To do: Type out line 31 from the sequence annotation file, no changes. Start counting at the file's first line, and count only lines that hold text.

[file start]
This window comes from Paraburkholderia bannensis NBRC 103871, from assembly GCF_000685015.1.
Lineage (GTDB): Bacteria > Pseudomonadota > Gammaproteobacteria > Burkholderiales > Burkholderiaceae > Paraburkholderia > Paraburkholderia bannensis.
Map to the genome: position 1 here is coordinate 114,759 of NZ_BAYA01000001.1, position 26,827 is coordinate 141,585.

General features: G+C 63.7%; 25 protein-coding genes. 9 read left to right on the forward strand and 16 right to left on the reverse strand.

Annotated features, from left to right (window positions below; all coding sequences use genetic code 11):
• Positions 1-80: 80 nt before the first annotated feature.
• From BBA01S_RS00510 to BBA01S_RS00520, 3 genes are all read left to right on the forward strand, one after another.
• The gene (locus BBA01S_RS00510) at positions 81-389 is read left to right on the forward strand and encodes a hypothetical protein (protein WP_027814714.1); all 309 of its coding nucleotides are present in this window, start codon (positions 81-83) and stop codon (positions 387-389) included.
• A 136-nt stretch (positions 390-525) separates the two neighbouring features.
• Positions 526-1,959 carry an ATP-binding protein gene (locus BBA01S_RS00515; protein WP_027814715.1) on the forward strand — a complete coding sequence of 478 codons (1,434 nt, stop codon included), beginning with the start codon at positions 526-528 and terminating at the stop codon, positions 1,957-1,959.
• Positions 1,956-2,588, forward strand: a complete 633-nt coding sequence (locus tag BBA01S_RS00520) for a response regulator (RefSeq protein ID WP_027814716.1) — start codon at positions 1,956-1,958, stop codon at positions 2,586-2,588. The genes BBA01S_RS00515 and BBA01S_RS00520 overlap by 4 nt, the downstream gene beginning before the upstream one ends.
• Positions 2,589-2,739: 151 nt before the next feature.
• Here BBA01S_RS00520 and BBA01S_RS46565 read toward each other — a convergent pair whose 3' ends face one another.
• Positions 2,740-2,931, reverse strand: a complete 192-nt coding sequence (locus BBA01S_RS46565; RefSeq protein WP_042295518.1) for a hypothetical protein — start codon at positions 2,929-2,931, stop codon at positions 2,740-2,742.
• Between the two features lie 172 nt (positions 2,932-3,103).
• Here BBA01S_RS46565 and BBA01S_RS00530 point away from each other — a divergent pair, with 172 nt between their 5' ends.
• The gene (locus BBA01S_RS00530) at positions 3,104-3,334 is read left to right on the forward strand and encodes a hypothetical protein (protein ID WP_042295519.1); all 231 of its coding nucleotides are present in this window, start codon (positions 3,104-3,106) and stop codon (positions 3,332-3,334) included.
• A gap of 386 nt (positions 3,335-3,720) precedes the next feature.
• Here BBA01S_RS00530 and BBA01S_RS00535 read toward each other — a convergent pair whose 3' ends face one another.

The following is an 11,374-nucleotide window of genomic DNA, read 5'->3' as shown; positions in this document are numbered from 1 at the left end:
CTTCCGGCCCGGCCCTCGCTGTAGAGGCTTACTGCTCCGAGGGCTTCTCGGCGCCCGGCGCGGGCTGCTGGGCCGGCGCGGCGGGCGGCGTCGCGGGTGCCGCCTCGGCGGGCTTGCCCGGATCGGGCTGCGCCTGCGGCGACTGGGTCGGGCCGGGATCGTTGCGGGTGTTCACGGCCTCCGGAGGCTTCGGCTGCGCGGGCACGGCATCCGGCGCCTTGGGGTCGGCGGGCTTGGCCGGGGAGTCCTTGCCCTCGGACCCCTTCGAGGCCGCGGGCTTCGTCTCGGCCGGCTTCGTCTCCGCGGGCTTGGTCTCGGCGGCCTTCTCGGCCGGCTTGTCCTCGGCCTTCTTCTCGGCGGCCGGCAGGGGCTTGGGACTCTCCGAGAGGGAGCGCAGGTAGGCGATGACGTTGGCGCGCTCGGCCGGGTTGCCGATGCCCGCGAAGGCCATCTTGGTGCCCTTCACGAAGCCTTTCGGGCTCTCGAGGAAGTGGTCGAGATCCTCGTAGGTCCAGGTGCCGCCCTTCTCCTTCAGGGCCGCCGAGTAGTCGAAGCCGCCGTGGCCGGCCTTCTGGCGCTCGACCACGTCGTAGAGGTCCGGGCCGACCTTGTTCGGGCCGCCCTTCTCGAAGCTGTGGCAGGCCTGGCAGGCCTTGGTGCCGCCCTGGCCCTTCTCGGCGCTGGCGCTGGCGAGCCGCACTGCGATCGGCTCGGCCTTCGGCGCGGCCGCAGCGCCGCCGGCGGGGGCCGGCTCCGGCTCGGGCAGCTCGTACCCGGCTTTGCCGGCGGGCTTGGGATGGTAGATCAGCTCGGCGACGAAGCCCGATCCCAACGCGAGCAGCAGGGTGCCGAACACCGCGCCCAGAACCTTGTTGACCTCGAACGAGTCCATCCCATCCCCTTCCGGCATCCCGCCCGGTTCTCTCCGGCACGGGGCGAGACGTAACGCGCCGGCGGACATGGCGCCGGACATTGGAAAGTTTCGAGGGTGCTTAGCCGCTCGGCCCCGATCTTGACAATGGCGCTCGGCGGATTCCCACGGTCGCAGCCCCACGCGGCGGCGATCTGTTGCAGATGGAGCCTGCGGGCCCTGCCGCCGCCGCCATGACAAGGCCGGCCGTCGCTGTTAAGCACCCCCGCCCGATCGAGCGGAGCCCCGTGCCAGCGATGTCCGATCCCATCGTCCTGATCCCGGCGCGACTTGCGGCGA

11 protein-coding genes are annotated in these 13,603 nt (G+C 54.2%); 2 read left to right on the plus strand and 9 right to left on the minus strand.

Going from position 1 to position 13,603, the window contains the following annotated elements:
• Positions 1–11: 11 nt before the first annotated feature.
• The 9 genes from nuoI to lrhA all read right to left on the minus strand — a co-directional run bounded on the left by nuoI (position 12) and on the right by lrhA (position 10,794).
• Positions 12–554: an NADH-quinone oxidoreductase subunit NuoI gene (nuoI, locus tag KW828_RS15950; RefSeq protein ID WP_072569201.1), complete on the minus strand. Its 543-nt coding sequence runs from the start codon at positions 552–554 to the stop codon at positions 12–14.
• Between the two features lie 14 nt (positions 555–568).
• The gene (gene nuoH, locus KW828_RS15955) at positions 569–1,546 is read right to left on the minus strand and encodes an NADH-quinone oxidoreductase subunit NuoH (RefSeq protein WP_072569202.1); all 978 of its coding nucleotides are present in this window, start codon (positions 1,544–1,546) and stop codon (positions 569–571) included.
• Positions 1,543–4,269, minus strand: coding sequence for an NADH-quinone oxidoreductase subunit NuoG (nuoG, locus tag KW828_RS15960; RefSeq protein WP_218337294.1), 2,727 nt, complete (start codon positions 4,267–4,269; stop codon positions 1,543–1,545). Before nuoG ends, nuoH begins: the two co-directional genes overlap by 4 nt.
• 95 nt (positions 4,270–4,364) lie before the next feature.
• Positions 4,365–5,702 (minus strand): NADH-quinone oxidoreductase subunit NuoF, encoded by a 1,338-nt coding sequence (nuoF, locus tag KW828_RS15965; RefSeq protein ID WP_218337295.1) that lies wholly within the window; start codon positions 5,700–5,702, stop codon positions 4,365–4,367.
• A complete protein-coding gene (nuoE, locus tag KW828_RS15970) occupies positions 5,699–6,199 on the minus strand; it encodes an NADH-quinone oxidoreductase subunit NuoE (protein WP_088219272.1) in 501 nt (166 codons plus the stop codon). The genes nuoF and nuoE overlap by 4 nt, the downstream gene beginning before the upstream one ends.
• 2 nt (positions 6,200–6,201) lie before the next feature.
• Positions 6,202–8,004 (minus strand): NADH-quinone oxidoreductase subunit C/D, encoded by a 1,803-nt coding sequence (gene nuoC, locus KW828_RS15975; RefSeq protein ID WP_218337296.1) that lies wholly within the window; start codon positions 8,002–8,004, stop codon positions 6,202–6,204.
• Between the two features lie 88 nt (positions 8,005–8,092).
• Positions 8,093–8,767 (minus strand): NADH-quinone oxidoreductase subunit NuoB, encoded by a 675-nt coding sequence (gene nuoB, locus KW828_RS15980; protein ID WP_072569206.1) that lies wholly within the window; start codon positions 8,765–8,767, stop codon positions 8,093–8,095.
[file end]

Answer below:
• Positions 4,365–5,702 (minus strand): NADH-quinone oxidoreductase subunit NuoF, encoded by a 1,338-nt coding sequence (nuoF, locus tag KW828_RS15965; RefSeq protein ID WP_218337295.1) that lies wholly within the window; start codon positions 5,700–5,702, stop codon positions 4,365–4,367.